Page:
Friday, 28 June 2013

Conference Report: Right-wing Extremism and Hate Crime: Minorities under Pressure in Europe and Beyond

The Oslo Conference on Right-wing Extremism and Hate Crime: Minorities under Pressure in Europe and Beyond was held on May 14-15 2013 under the auspices of the Norwegian Ministry of Foreign Affairs. 

Against a background of rising concern about xenophobic trends, exclusivist ideologies, and crimes committed against minorities, the Conference brought together experts and stakeholders of various backgrounds in order to discuss and formulate recommendations on counter-strategies.

Download Conference Report


Source European Wergeland Centre

Pilot Project Scheme on “Human Rights and Democracy in Action”

In November 2012, a Conference on “Human Rights and Democracy in Action” was organised in Strasbourg by the Council of Europe in cooperation with the European Commission and the European Wergeland Centre. 

A report on the implementation of the Council of Europe’s Charter on Education for Democratic Citizenship and Human Rights Education, adopted by the 47 member states in 2010, was presented and discussed during this conference. Consequently, both institutions have agreed to set up a Pilot Project Scheme on “Human Rights and Democracy in Action”.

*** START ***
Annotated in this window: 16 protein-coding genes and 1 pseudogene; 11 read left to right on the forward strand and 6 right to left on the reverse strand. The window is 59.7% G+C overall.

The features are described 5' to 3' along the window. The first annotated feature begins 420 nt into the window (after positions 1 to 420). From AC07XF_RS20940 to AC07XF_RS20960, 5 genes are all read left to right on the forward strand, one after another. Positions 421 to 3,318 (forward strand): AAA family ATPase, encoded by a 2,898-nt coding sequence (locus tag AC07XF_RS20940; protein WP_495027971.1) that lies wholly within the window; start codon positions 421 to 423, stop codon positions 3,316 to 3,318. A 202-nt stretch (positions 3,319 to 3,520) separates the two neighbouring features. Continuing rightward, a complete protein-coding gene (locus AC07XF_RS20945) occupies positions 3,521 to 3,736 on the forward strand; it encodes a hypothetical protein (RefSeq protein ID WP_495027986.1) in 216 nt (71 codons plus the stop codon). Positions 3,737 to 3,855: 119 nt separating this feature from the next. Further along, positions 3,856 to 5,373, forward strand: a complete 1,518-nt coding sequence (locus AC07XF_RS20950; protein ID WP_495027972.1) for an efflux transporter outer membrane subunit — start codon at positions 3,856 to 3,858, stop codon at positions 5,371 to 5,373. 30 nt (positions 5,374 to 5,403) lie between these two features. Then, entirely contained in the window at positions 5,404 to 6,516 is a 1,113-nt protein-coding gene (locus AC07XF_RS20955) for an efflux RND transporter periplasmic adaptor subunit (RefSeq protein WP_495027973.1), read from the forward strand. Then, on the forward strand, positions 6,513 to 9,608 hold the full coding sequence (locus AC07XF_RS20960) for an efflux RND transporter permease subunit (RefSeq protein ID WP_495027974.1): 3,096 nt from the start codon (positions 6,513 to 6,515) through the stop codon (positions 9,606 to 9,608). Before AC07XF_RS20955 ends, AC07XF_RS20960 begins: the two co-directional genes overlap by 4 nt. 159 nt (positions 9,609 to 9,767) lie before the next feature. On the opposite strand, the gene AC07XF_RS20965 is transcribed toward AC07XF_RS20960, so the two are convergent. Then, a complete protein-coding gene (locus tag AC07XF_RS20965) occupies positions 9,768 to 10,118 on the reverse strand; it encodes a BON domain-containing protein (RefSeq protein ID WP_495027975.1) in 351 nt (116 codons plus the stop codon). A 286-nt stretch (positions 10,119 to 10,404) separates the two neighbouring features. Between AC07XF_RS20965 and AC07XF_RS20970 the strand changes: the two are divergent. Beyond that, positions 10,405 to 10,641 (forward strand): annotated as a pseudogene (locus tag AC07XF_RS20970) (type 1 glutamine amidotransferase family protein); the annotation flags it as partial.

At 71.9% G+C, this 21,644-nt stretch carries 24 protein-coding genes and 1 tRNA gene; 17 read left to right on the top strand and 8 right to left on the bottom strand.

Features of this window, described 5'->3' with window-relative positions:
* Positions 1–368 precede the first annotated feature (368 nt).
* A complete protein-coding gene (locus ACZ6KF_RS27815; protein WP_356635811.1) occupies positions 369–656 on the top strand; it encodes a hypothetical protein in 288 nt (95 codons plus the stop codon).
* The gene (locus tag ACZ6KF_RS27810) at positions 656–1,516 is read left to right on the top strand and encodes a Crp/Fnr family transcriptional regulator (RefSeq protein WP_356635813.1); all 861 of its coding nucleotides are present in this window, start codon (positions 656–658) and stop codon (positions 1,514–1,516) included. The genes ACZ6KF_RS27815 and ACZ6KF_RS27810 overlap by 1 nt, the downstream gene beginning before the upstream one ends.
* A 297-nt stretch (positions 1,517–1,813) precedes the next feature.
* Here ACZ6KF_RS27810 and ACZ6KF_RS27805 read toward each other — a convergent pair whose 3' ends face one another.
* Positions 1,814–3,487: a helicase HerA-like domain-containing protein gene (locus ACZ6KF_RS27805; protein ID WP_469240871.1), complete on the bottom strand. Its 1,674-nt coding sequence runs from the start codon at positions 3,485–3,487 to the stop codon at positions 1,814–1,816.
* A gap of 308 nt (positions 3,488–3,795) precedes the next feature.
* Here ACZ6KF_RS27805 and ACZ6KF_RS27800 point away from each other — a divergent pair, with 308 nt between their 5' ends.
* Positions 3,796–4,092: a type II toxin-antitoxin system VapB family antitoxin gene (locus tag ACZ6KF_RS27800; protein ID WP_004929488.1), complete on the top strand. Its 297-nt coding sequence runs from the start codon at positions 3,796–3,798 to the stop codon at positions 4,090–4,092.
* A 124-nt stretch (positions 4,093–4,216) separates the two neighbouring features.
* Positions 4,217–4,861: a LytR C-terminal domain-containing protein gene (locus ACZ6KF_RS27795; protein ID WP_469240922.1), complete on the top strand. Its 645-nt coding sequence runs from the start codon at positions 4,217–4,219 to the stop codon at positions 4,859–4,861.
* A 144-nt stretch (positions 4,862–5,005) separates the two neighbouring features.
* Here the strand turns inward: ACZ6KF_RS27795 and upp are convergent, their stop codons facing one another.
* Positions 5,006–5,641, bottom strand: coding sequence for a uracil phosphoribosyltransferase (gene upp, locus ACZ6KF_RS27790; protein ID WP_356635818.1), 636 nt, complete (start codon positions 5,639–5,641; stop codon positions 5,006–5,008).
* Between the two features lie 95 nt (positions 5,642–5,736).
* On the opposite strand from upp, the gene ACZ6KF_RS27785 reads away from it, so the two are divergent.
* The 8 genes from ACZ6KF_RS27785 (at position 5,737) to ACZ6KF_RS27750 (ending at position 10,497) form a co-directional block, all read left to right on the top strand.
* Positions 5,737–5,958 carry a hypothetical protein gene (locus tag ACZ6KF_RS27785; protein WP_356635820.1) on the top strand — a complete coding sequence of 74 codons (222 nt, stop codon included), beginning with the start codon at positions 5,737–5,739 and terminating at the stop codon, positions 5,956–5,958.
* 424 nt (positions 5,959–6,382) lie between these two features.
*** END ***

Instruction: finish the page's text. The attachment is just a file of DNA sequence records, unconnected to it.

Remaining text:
This programme which intends to contribute to the development of sustainable mechanisms of promotion of citizenship and human rights education is based on pilot projects involving at least two and up to five states party to the European Cultural Convention, including at least one member state to the European Union. 

The goal of the pilot projects is to document all existing forms of promotion of citizenship and human rights education in the participating countries. EWC's Executive Director is a member of the project's Advisory Board.

More information in the concept paper on the Pilot Project Scheme on “Human Rights and Democracy in Action” 
Source: European Wergeland Centre

Wednesday, 19 June 2013

Creating Citizenship Communities - project report and free teaching materials